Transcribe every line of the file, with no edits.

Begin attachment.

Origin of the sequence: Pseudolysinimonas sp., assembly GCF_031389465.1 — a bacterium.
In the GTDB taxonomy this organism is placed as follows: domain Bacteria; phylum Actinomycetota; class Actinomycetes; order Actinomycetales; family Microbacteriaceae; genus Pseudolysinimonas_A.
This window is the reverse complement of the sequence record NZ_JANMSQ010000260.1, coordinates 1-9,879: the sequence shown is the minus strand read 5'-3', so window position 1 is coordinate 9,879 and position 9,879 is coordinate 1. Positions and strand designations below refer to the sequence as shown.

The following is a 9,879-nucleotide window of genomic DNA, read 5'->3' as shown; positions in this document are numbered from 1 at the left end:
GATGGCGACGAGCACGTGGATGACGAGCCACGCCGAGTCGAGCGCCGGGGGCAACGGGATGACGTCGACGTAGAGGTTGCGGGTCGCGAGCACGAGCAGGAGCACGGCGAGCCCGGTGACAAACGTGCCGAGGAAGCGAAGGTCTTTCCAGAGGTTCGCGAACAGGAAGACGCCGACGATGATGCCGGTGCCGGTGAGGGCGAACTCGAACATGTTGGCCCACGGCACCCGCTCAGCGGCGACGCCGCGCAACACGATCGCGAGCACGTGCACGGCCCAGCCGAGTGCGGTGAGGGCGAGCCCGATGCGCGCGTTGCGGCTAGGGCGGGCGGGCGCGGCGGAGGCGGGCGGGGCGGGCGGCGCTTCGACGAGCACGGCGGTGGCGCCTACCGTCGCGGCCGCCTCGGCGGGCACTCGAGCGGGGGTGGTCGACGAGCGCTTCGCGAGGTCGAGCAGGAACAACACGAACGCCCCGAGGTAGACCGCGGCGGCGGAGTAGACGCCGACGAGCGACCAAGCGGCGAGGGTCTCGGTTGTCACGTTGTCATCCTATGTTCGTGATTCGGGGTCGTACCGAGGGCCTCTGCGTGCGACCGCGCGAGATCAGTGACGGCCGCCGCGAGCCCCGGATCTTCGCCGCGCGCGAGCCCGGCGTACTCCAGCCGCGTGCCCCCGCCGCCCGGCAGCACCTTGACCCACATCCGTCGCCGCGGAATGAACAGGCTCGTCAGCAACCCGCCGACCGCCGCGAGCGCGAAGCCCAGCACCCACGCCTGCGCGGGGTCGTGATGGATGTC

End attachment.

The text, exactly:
Origin of the sequence: Pseudolysinimonas sp., assembly GCF_031389465.1 — a bacterium.
In the GTDB taxonomy this organism is placed as follows: domain Bacteria; phylum Actinomycetota; class Actinomycetes; order Actinomycetales; family Microbacteriaceae; genus Pseudolysinimonas_A.
This window is the reverse complement of the sequence record NZ_JANMSQ010000260.1, coordinates 1-9,879: the sequence shown is the minus strand read 5'-3', so window position 1 is coordinate 9,879 and position 9,879 is coordinate 1. Positions and strand designations below refer to the sequence as shown.

The following is a 9,879-nucleotide window of genomic DNA, read 5'->3' as shown; positions in this document are numbered from 1 at the left end:
GATGGCGACGAGCACGTGGATGACGAGCCACGCCGAGTCGAGCGCCGGGGGCAACGGGATGACGTCGACGTAGAGGTTGCGGGTCGCGAGCACGAGCAGGAGCACGGCGAGCCCGGTGACAAACGTGCCGAGGAAGCGAAGGTCTTTCCAGAGGTTCGCGAACAGGAAGACGCCGACGATGATGCCGGTGCCGGTGAGGGCGAACTCGAACATGTTGGCCCACGGCACCCGCTCAGCGGCGACGCCGCGCAACACGATCGCGAGCACGTGCACGGCCCAGCCGAGTGCGGTGAGGGCGAGCCCGATGCGCGCGTTGCGGCTAGGGCGGGCGGGCGCGGCGGAGGCGGGCGGGGCGGGCGGCGCTTCGACGAGCACGGCGGTGGCGCCTACCGTCGCGGCCGCCTCGGCGGGCACTCGAGCGGGGGTGGTCGACGAGCGCTTCGCGAGGTCGAGCAGGAACAACACGAACGCCCCGAGGTAGACCGCGGCGGCGGAGTAGACGCCGACGAGCGACCAAGCGGCGAGGGTCTCGGTTGTCACGTTGTCATCCTATGTTCGTGATTCGGGGTCGTACCGAGGGCCTCTGCGTGCGACCGCGCGAGATCAGTGACGGCCGCCGCGAGCCCCGGATCTTCGCCGCGCGCGAGCCCGGCGTACTCCAGCCGCGTGCCCCCGCCGCCCGGCAGCACCTTGACCCACATCCGTCGCCGCGGAATGAACAGGCTCGTCAGCAACCCGCCGACCGCCGCGAGCGCGAAGCCCAGCACCCACGCCTGCGCGGGGTCGTGATGGATGTC